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Many web workers are nomadic with their work. I certainly am, and I try to constantly collect tools for making this working lifestyle a little easier. In this post, I’ll round up five good ways to go about this. Online Storage. I continue to be surprised […]

Many web workers are nomadic with their work. I certainly am, and I try to constantly collect tools for making this working lifestyle a little easier. In this post, I’ll round up five good ways to go about this.

Online Storage. I continue to be surprised by how few web workers I know make use of ADrive. Unlike the many providers of free online storage that give you one to five gigabytes of capacity, ADrive offers 50, which is nothing to sneeze at. If you store key files online, you get the peace of mind that goes with being able to access them from anywhere.

Public Wi-Fi Security Tools. All you need are a few simple tools, such as a free VPN software application and a firewall to keep your public hotspot sessions secure. Here’s an inventory of the easy tools that can keep you safe.

Hassle-Removing Sites. A few online sites do a fantastic job of making life easier for the traveling web worker. Check out some good ones here.

Consider a Super Lightweight Subnotebook. Even though I’m happy with the Lenovo ThinkPad x40 computer that I use a lot of the time while on the go, I’ve become a fan of the Asus Eee PCs. I have a small, Linux-based Eee PC that is under two pounds, and I often prefer it for, say, writing on the go. These can be had for under $400–worth considering as a second portable computer.

USB Thumb Drive. I’ve written before about useful applications to keep on a USB thumb drive. I have one in my pocket at all times, and you can get 32GB of capacity for very little money. If you investigate this idea, check out PortableApps. It lets you get scads of good open source software titles on your USB key in one download.

Do you have any good tips for mobile web workers?

  1. For online storage I use my .Mac iDisk, with 10 GB, because it syncs so easily with my mac.
    My web host (Powweb) offers a lot of GB’s too: 300 for a standart account. Not bad at all!

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  2. Right now, there aren’t enough mobile devices in use to warrant substantial investments in designing and implementing specialized services, so mobile users have to suffer through repurposed content. Unfortunately, this is a chicken-and-egg problem, because the use of mobile devices will remain limited until more specialized services are available.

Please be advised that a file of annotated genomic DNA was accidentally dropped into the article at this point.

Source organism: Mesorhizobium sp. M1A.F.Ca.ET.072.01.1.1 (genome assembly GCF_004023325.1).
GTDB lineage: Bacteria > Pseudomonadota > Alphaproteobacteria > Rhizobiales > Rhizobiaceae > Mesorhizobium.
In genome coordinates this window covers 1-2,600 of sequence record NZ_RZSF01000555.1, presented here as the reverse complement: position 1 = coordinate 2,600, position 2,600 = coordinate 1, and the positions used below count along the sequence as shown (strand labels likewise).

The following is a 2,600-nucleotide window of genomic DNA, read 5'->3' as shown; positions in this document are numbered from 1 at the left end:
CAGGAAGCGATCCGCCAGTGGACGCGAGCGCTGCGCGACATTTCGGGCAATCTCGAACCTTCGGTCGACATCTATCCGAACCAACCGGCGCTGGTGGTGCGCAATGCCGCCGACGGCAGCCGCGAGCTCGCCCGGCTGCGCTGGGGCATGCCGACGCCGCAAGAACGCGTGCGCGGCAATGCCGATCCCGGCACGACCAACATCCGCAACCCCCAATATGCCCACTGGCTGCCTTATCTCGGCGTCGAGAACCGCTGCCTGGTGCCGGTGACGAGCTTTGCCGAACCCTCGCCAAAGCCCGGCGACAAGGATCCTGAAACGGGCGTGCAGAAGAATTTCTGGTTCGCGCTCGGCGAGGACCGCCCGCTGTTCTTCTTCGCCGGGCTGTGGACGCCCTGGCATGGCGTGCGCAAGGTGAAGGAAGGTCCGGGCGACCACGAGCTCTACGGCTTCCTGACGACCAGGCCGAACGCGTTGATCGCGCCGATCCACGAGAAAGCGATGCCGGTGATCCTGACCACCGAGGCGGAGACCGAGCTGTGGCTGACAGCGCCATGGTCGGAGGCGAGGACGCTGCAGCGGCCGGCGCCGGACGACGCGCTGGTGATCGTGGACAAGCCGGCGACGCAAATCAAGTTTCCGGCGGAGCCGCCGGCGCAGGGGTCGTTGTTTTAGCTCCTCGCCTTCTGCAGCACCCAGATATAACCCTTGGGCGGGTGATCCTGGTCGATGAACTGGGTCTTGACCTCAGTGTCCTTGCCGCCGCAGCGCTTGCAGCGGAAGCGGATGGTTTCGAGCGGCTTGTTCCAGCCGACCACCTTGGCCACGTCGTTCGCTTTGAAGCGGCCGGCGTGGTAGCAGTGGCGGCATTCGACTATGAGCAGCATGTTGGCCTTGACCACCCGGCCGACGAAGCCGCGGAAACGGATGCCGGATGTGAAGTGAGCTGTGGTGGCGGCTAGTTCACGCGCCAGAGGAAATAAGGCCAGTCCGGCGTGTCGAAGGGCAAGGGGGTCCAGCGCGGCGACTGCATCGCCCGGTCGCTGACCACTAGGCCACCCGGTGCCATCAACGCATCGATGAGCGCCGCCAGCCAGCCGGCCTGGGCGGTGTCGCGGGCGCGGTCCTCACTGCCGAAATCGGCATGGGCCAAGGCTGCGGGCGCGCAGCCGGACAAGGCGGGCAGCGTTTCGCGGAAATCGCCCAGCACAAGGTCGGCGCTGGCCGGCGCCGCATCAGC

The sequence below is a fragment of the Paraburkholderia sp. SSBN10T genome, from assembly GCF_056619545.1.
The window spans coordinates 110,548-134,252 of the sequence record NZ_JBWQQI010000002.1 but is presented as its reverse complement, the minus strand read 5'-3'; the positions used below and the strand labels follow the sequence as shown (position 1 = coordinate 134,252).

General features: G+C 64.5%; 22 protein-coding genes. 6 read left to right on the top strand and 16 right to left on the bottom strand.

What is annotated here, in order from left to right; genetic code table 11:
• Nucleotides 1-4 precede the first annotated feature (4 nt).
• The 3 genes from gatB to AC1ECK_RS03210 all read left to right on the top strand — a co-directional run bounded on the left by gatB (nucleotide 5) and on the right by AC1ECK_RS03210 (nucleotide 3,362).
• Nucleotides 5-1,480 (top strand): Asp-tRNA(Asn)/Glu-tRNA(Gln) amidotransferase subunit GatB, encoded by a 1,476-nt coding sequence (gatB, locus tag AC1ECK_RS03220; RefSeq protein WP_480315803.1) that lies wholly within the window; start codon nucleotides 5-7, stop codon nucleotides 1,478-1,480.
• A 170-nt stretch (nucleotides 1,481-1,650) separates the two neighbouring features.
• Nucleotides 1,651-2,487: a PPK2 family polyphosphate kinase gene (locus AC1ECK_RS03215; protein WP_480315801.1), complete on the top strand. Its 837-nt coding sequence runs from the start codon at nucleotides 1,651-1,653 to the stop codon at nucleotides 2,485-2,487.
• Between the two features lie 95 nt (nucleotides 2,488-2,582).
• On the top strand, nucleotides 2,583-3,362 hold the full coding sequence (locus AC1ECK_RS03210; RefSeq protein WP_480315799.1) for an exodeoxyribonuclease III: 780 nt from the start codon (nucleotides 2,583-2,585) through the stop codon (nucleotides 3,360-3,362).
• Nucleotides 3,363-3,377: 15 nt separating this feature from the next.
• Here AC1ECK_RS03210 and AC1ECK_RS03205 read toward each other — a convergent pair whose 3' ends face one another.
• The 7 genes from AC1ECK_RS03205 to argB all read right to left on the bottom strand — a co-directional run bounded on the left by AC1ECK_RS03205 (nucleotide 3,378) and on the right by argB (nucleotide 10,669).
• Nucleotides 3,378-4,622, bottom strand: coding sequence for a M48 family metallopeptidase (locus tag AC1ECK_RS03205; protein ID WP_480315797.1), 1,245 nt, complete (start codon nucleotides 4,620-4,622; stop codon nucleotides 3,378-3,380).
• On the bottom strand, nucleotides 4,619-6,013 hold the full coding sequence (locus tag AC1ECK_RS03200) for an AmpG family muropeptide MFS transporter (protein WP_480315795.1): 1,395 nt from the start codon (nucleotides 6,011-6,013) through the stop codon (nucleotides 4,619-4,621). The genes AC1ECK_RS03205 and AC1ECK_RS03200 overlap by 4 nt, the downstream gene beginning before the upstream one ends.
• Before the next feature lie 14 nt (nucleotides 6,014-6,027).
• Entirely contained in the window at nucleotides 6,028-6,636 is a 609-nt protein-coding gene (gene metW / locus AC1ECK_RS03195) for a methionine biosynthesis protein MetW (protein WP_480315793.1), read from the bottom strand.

To succeed, mobile devices must feel like an extension of your main machine: they must provide what’s required, but no more, and add the ability to reach home and grab anything you need but didn’t bring. Developers need to rethink applications and base them on a new task analysis that’s strongly situated in the mobile context and the moment of use.

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  3. [Laptop] mobile users are a bit different than those of us in the tablet/smartphone variety. Our needs might be a bit different but overlapping:
    – removable memory card with automatic backup software
    – remote security application (SIM and device wipe/locking, etc.)
    – external (bluetooth) keyboard
    – Proporta and/or Solio battery pack

    Like the previous poster, depending on the type of mobility, the needs of software will be different. Some web apps adjust better than others, but there will need to be more attention paid to tablet/smartphone-type accessibility as well as the laptop/notebook users.

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  4. [...] ‘5 Essentials for the mobile web worker’ by Samuel Dean, Web Worker Daily, 2 May2008 [...]

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  5. [...] Webworker daily provides us with a list tools for the digital nomad in a post, 5 Essentials for the mobile web worker. [...]

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  6. One thing that I have found that is really invaluable is Hamachi https://secure.logmein.com/products/hamachi/vpn.asp?lang=en

    I have it setup to run as a service on my development server and I have the client running on my M-Series Gateway Laptop, so no matter where I am I can connect securely to my development environment. It’s also production ready. I have set this up for a number of clients that use it to run Client/Server Applications remotely.

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  7. [...] For a while I’ve been wanting to have one place that does everything. A site that has everything that I use in a web based application and nothing over bloated. Today I think I got a step closer when I saw ADrive in a WebWorkerDaily article. [...]

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  8. [...] Bonus: Samuel Dean shares “5 Essentials for the Mobile Web Worker” [...]

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  9. [...] work with audio, video or presentations a lot, you probably do. I’m a fan of several of the online file storage and sharing sites. but the problem with these are the restrictions, especially on how large a file you can move in [...]

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  10. [...] 14th, 2008 (4:00pm) Samuel Dean No Comments I’ve written about ADrive before here. For some time now, it’s been trouncing the other free online file storage services in terms [...]

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